BINGHAMTON, NY Eight small teeth found in a cave near Rosh Haain, central Israel, are raising big questions about the earliest existence of humans and where we may have originated, says Binghamton University anthropologist Rolf Quam. Part of a team of international researchers led by Dr. Israel Hershovitz of Tel Aviv University, Qaum and his colleagues have been examining the dental discovery and recently published their joint findings in the American Journal of Physical Anthropology.
Excavated at Qesem cave, a pre-historic site that was uncovered in 2000, the size and shape of the teeth are very similar to those of modern man, Homo sapiens, which have been found at other sites is Israel, such as Oafzeh and Skhul - but they're a lot older than any previously discovered remains.
"The Qesem teeth come from a time period between 200,000 - 400,000 years ago when human remains from the Middle East are very scarce," Quam said. "We have numerous remains of Neandertals and Homo sapiens from more recent times, that is around 60,00 - 150,000 years ago, but fossils from earlier time periods are rare. So these teeth are providing us with some new information about who the earlier occupants of this region were as well as their potential evolutionary relationships with the later fossils from this same region."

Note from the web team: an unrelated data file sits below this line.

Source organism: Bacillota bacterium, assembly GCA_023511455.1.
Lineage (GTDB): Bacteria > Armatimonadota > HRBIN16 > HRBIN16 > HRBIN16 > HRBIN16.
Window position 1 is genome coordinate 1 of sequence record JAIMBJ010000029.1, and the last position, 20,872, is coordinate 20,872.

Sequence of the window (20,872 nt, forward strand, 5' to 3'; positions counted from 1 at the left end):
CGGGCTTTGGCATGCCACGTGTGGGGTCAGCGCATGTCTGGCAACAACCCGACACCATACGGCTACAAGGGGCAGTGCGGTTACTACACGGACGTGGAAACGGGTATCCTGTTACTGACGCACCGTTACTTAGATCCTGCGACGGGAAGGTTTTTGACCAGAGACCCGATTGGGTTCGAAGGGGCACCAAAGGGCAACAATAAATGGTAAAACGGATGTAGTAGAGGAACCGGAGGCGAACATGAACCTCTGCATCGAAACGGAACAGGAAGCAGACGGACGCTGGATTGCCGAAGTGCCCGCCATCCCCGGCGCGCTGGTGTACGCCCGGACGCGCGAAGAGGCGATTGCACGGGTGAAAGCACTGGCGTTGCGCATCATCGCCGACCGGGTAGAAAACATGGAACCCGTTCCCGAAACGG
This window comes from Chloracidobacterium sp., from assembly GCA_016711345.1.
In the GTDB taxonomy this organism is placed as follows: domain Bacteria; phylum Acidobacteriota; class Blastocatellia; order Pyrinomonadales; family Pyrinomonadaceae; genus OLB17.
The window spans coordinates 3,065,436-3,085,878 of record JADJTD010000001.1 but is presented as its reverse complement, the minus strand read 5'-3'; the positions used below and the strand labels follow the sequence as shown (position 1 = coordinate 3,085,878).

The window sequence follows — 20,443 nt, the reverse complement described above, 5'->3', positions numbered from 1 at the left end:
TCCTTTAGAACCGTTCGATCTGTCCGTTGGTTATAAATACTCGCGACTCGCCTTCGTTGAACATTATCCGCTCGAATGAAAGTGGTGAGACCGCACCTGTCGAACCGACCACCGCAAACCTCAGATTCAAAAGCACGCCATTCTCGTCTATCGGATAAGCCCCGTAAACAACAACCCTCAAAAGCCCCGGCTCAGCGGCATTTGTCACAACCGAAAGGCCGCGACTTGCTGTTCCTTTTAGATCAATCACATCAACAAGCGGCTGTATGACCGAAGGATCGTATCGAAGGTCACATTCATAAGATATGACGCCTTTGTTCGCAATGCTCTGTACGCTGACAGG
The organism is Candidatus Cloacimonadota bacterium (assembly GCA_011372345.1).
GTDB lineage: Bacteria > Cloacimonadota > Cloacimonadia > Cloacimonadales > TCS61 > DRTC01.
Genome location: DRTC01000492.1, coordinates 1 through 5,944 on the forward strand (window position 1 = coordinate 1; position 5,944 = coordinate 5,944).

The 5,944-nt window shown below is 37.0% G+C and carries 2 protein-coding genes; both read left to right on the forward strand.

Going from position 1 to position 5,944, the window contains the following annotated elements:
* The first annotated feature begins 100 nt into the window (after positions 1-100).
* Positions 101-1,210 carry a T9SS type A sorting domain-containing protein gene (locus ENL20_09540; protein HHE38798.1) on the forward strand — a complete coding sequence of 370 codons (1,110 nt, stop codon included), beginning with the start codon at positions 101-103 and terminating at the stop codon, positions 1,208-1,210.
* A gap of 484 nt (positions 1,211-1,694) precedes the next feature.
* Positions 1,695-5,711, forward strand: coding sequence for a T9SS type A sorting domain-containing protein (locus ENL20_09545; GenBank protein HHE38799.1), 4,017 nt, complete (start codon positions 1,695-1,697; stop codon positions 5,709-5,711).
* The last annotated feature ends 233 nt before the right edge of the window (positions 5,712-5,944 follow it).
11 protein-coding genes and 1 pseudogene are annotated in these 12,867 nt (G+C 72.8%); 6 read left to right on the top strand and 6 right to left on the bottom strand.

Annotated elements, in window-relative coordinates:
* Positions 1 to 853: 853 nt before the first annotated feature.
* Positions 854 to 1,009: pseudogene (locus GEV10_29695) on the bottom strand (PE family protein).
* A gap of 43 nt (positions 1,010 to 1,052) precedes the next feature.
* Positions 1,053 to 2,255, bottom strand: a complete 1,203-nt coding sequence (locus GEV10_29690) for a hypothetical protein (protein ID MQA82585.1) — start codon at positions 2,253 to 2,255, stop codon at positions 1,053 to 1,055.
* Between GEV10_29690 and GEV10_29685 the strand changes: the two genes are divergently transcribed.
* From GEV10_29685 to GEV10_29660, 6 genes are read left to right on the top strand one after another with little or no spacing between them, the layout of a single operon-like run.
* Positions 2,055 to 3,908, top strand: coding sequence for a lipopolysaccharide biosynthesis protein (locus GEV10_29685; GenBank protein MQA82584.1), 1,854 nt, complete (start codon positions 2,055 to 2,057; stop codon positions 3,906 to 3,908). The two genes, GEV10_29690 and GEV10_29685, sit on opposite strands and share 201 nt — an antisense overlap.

The teeth also present new evidence as to where modern man might have originated. Currently, anthropologists believe that modern humans and Neandertals shared a common ancestor who lived in Africa over 700,000 years ago. Some of the descendants of this common ancestor migrated to Europe and developed into Neandertals. Another group stayed in Africa and evolved into Homo sapiens, who later migrated out of the continent. If the remains from Qesem can be linked directly to the Homo sapiens species, it could mean that modern man either originated in what is now Israel or may have migrated from Africa far earlier that is presently acce
|Contact: Gail Glover|